The Better Business Bureau receives thousands of reports per year from active-duty service members, military families, and veterans through our crowd-sourced scam reporting tool, BBB Scam TrackerSM. Service members, veterans, and their families are common targets for fraud, with a median reported loss of $280 last year—27% higher than the general population. Using this data, we then applied the BBB Risk Index, which measures risk according to exposure, likelihood of losing money, and median monetary loss. This gives us a better sense of which scams not only take the biggest financial toll on military consumers, but also which kind of scams will most likely result in a loss. Here are the top five most risky scams:
- Employment Scams
By a landslide, the most risky scam for military spouses and veterans is employment scams; the median dollars reported lost was $1,715— nearly double that reported across all consumers.3Whether you’re looking for a flexible opportunity close to home or hoping to secure your first civilian job, it can be difficult to identify if an opportunity is made for you or just plain made up.
- Home Improvement Scams
When you’re new in town, it can be hard to know who to trust with your home repairs. Sixty-one percent of military consumers who reported a home improvement scam lost money, which is significantly higher than the 50% across all consumer types.2No matter how trustworthy someone may seem at your door, you should always verify their credentials. Say no to cash-only deals, high-pressure sales tactics, payments made upfront, handshake deals without a contract, and on-site inspections.Get details in writing and verify reputable contractors and home improvement professionals at BBB.org.
- Fake Check/Money Order Scams
With the increased use of credit cards and other forms of digital payment, it’s easy to forget how checks actually work and how to tell if a check is fraudulent. Scammers take advantage of this in a number of ways. One strategy fraudsters use is to overpay you for a product or service with a check. The scammer will tell you to just send him or her the difference by wire transfer—and maybe even let you keep a few extra bucks for your trouble. Remember: a check may “clear” in your account, but you are still responsible for the funds—even if it turns out to be fake weeks later. Be immediately suspicious of overpayments, and don’t wire or send money to someone you do not know. Learn more about fake check scams in our latest Investigative Report.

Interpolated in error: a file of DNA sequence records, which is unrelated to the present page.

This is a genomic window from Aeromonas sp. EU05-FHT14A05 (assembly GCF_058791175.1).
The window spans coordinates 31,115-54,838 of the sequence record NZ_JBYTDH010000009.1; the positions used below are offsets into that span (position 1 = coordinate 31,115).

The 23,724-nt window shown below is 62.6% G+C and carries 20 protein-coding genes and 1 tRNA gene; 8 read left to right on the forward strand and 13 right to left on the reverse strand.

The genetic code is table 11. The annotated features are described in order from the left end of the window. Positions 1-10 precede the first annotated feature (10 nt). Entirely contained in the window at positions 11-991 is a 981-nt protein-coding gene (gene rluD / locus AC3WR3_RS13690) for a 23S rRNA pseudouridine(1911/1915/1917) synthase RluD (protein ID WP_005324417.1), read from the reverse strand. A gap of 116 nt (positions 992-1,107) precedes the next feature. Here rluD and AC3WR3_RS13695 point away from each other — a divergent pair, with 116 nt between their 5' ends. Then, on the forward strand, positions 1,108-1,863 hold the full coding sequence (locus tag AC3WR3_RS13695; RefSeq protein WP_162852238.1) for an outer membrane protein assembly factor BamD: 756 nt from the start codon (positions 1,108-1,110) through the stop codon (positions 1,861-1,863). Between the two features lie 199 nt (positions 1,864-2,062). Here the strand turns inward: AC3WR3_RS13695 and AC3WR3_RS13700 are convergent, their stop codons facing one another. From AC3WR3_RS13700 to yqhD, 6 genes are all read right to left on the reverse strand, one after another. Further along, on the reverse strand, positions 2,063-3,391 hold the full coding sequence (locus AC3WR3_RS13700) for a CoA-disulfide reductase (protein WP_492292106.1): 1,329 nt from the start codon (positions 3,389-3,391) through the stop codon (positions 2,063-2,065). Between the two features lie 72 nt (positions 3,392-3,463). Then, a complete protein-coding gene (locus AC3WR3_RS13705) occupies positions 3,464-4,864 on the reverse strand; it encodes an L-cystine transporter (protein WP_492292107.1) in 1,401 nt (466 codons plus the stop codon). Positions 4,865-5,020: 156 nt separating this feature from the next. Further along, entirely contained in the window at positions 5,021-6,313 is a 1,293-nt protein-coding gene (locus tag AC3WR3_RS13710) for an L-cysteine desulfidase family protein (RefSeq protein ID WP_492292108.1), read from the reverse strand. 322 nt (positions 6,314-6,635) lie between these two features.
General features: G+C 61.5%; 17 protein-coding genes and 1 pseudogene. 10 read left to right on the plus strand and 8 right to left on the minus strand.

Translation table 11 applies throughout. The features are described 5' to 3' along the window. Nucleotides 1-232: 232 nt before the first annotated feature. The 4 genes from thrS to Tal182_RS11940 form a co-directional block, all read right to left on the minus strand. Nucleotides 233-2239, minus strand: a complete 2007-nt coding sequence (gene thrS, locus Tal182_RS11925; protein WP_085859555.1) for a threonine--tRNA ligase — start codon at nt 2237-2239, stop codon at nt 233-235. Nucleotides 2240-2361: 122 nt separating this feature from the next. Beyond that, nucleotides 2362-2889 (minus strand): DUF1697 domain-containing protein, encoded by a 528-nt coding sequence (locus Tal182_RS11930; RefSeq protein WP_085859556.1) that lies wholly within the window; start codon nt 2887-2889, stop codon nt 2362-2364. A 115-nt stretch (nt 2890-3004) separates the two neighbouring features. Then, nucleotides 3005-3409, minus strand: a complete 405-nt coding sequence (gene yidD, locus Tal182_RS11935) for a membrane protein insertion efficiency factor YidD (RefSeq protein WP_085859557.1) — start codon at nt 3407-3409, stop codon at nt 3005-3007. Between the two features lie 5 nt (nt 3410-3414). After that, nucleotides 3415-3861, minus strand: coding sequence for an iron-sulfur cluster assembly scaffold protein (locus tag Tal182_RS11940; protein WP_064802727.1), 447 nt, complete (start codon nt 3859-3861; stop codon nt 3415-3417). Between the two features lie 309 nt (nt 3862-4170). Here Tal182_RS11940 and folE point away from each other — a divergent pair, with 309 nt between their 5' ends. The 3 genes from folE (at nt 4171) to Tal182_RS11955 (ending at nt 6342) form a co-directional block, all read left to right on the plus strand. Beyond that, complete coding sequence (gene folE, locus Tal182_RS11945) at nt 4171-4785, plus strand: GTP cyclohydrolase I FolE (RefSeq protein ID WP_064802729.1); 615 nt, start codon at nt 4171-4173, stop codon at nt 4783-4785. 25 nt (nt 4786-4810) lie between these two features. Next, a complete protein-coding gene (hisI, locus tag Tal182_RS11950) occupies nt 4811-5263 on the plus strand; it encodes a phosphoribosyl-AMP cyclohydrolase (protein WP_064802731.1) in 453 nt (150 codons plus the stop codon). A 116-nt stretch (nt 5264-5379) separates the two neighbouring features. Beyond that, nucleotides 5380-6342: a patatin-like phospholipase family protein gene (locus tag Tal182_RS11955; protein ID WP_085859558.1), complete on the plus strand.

- Online Purchase Scams
Nearly three out of every four military consumers reporting an online purchase scam told us they lost money to a fraudster. Between frequent moves and changing financial situations, families are buying and selling more items online—and falling into common scammer traps. No matter where you’re stationed, purchase items from reputable retailers with a verifiable physical address and a secure website. If you’re selling your items or purchasing them from individuals,use reputable online marketplace sites and apps that offer protections so your transaction is safer and more secure.
- Tech Support Scams
A warning pops up on your screen with the dreaded words: You Have Been Infected. Immediately, the panic sets in: you need to keep in touch with family and loved ones, and prevent all of your valuable files and information from being lost forever. A phone number appears on the screen, or you get a phone call from someone claiming to be from a well-known tech support company. No matter how much the screen is flashing, or how loud the warning is blasting on your computer—try to stay calm. Scammers use fear to lower your defenses and lure you out of hundreds of dollars. Immediately shut down your device and reboot. Do not give control of your device to a third partythat contacts you. Instead, reach out directly to a local business or online service provider you trust. Watch this video from our friends at the FTC to learn more about tech support imposters.